You are here: Home>Collections

How to bike to work and not die

Chicago's Bike to Work Week events and some tips for cycling commuters.

  • Bicycle commuters stop at a Bike Pit Stop for free coffee, water and minor repairs Monday, June 11, 2012 at 1337 N. Wells St. as part of Active Transportation Alliance's Bike Commuter Challenge, a series of events this week celebrating Bike to Work Week.
Bicycle commuters stop at a Bike Pit Stop for free coffee, water and minor… (Michael Tercha/Chicago…)
June 12, 2012|Harry Huggins, RedEye

When the "L" is too crowded and parking too expensive, the wise Chicagoan rides their bike to work. Dodging pedestrians and traffic jams can be intimidating, so to encourage more two-wheel commuting, Bike Chicago is hosting Bike to Work Week, a week of events through June 15.

Events still open for this week are a showing of "Pee-wee's Big Adventure" on Millennium Park's Great Lawn on Tuesday at dusk, a lecture at the Chicago Cultural Center on Wednesday at noon about making Chicago streets safer for bikes and Thursday's free bike tour of the Loop leaving from Buckingham Fountain at 6 p.m. The week culminates in a rally on Daley Plaza starting at 7:30 a.m. on Friday.

The summer months can be much more dangerous for biking commuters, at least according to Anthony Mikrut, manager of Old Town's Village Cycle Center. With more cycling traffic in the warmer weather, he cautions people to be wary of other cyclists as well as traffic.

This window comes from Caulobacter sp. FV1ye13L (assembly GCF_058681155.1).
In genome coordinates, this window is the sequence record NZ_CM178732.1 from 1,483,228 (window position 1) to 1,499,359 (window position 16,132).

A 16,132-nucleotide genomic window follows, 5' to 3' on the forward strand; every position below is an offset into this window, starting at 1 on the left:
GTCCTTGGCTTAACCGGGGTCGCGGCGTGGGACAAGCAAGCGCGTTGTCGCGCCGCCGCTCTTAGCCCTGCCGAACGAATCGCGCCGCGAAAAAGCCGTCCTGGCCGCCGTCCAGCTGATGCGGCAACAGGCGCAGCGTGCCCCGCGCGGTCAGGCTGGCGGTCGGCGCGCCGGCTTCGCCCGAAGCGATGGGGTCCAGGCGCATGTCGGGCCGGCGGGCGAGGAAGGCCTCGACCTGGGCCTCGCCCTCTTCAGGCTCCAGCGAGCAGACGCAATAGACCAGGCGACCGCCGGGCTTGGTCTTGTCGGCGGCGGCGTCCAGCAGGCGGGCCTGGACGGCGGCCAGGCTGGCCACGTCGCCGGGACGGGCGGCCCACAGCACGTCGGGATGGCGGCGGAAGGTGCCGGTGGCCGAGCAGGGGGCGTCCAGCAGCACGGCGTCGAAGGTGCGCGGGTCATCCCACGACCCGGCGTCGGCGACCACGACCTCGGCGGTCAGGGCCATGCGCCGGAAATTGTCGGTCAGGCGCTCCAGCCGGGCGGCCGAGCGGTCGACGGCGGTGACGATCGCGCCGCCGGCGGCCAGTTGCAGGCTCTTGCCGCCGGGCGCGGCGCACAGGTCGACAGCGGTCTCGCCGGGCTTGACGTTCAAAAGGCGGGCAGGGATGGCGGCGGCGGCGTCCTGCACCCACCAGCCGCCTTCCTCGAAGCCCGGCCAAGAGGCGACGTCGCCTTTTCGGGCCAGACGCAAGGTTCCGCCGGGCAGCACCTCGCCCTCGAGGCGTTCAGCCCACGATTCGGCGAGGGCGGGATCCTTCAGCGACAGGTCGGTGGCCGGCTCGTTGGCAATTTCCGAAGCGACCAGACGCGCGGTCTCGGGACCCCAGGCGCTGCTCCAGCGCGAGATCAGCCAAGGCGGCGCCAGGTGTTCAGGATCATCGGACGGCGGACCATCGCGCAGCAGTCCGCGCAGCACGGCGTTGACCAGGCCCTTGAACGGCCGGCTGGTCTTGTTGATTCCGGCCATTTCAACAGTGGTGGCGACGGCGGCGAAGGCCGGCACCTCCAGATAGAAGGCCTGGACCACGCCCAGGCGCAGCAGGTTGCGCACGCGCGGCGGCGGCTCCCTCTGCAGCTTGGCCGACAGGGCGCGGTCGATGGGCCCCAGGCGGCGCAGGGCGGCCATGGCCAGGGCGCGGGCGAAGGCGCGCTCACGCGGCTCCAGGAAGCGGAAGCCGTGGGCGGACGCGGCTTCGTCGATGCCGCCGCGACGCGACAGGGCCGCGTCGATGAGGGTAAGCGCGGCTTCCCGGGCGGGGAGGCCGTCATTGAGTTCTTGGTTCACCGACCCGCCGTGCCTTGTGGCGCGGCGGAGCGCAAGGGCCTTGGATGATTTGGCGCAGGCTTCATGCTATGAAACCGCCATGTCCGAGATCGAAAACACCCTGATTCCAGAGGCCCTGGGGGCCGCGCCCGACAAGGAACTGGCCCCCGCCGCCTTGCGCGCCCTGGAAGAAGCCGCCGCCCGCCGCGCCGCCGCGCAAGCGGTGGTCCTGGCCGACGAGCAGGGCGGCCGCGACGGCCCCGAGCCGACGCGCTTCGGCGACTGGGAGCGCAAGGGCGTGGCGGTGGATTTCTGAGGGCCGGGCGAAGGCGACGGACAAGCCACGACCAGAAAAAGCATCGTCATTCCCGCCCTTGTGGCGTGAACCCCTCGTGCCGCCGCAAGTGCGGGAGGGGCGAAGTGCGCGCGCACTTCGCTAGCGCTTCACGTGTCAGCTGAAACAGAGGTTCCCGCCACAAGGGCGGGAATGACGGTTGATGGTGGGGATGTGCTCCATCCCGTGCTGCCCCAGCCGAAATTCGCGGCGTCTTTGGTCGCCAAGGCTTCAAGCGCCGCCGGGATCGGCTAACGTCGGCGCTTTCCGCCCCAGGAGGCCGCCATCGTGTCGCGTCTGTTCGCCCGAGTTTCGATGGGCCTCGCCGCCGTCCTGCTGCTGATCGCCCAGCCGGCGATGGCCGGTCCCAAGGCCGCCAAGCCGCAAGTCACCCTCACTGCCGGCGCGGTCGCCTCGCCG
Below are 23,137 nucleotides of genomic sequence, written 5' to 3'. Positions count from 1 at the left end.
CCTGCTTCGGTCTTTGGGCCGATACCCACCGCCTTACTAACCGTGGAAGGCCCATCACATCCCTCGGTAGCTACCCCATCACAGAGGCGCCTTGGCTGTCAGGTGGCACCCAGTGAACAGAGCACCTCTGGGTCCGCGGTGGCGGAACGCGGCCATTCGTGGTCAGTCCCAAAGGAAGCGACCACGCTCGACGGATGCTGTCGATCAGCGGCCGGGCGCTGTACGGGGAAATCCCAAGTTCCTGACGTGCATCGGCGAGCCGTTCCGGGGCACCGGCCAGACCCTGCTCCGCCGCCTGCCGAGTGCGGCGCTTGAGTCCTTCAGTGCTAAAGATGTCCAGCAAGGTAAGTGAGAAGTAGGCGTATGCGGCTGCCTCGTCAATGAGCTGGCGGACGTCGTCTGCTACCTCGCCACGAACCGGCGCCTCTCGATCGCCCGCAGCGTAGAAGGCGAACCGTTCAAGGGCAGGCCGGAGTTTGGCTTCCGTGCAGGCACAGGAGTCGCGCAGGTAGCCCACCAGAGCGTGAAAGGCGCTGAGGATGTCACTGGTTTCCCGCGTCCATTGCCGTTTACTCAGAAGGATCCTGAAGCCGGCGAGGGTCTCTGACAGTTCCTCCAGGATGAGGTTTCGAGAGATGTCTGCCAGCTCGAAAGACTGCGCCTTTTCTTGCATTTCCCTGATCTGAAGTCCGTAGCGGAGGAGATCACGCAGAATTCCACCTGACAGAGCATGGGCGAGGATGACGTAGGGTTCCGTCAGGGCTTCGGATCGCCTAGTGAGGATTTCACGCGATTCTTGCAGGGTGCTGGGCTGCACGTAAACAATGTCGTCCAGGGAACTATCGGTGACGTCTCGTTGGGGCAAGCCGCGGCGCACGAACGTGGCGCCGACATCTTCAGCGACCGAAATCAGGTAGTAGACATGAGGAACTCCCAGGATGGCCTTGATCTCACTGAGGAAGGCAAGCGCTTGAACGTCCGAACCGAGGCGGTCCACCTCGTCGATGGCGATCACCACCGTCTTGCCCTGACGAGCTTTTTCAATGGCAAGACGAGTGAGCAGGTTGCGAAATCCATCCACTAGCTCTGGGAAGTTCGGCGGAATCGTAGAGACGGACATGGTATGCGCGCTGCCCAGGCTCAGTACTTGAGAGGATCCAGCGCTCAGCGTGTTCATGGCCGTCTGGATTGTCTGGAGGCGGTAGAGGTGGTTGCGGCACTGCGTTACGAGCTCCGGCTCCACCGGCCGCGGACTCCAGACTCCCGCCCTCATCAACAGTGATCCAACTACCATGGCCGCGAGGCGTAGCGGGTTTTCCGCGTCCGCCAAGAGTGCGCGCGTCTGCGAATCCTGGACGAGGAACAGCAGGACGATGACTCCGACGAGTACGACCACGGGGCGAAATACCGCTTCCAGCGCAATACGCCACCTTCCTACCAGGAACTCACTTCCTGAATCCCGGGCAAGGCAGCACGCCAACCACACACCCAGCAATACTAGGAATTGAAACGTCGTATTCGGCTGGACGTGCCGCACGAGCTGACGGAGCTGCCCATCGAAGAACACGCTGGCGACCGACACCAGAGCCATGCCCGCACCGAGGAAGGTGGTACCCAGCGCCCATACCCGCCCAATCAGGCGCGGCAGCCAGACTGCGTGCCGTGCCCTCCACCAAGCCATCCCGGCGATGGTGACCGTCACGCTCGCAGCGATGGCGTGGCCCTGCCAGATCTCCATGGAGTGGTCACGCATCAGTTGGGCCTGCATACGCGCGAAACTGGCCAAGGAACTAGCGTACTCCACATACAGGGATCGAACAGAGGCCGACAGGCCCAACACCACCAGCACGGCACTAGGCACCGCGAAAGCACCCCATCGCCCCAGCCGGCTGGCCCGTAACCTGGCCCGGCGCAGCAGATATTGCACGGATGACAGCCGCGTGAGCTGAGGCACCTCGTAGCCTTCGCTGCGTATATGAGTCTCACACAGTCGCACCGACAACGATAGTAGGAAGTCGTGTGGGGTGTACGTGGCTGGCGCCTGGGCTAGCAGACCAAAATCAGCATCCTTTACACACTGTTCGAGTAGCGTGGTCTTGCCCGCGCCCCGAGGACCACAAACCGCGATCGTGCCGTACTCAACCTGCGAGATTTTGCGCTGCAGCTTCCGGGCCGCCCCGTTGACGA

"The lakefront is my No. 1 place to avoid," Mikrut said. "There's a lot of different people out there. People are race-training, people from out of town are walking around, not paying attention, there's rollerbladers on their cell phones … there's just a lot of distractions. It's safer to be going with cars who acknowledge that there are bikers on the road than people on the lake walking around like they're in la-la land."

Mikrut also recommends people take care of their bikes in the summer, keeping their tires properly inflated and the bike's drive train well lubricated to avoid any breakdowns. Another tip: "carry wet naps with you so you can wipe off at work instead of getting all hot and sweaty."

For bikers, knowing what intersections to avoid can go a long way in shortening your journey and staying safe. Earlier this year, the Illinois Department of Transportation listed the 20 most dangerous intersections in the Chicagoland area, most of which were outside of the city. The four in Chicago were Kedzie at Belmont, Stony Island at Chicago Avenue, Western at Peterson and Roosevelt Road at Canal.

Local biking blog GRID Chicago listed its own worst intersections for bikers in October. The list included Milwaukee at Elston, the three-way intersection of Elston, Ashland and Armitage and Halsted at Roosevelt Road.

The City of Chicago recommends a few tips for bikers in all seasons, such as staying visible with rear blinking lights in addition to the required front headlights, biking predictably and obeying the rules of the road. More tips can be found here.

The Active Transit Alliance also has a guide for biking to work, including some wardrobe advice. Their site recommends wearing black or dark colored pants to help hide grease stains, and pack a bag with your work clothes instead of getting them sweaty on the way to the office. Their full list of tips and diagrams can be found at their site here.

RedEye Chicago Articles
|
|
|